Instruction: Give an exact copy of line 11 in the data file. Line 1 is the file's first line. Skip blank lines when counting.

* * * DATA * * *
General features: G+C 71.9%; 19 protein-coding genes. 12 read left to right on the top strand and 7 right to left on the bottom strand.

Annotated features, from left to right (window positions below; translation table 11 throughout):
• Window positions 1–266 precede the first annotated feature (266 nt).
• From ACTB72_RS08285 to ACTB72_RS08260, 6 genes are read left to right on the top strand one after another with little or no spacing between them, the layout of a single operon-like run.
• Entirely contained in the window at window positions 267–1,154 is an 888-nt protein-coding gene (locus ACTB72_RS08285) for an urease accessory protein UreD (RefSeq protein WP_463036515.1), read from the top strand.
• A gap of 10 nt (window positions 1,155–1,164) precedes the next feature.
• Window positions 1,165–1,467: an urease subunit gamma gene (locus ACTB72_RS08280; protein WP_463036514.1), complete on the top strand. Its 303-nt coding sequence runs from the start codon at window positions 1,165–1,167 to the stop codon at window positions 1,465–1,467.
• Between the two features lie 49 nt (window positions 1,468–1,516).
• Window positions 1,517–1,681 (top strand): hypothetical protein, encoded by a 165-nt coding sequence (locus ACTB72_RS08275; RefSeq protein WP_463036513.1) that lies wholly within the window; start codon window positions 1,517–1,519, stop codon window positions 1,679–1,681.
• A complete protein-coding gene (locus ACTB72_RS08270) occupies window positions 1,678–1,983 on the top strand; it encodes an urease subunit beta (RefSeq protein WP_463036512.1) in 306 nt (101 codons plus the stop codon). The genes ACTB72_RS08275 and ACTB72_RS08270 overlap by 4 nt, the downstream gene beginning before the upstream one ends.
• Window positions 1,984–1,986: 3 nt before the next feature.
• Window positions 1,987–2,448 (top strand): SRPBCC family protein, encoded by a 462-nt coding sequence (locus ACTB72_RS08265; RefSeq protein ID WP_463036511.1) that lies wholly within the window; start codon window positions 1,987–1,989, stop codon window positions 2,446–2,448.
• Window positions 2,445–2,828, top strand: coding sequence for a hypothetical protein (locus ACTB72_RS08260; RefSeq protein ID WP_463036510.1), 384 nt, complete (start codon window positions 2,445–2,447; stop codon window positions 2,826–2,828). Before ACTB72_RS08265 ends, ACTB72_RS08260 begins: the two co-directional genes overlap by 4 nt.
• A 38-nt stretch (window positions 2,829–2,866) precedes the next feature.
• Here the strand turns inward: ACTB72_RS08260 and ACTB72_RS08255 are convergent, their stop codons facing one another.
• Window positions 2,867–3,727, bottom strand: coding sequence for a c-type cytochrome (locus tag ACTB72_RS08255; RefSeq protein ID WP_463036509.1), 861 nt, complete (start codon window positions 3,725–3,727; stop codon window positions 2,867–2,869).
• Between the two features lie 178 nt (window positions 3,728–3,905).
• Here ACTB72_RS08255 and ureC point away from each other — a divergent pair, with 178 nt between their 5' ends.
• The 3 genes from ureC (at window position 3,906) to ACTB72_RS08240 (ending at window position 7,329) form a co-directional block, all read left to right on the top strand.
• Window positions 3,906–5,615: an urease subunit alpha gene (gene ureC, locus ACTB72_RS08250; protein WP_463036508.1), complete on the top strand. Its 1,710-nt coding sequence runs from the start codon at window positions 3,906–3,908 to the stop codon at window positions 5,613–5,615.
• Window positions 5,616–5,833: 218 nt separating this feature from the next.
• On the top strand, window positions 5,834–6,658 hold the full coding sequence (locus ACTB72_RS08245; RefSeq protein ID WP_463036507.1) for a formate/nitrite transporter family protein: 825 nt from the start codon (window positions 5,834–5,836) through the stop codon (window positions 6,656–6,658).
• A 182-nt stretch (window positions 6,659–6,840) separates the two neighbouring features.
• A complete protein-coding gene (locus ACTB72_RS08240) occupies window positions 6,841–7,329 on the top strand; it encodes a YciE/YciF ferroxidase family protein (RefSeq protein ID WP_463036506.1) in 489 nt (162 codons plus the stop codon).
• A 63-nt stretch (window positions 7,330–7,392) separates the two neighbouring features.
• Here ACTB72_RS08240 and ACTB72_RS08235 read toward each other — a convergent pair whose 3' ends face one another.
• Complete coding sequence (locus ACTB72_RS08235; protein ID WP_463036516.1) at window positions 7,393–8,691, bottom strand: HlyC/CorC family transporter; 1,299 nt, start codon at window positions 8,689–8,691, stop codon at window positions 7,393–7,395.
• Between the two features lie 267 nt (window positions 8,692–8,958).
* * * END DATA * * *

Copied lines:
• Window positions 1,984–1,986: 3 nt before the next feature.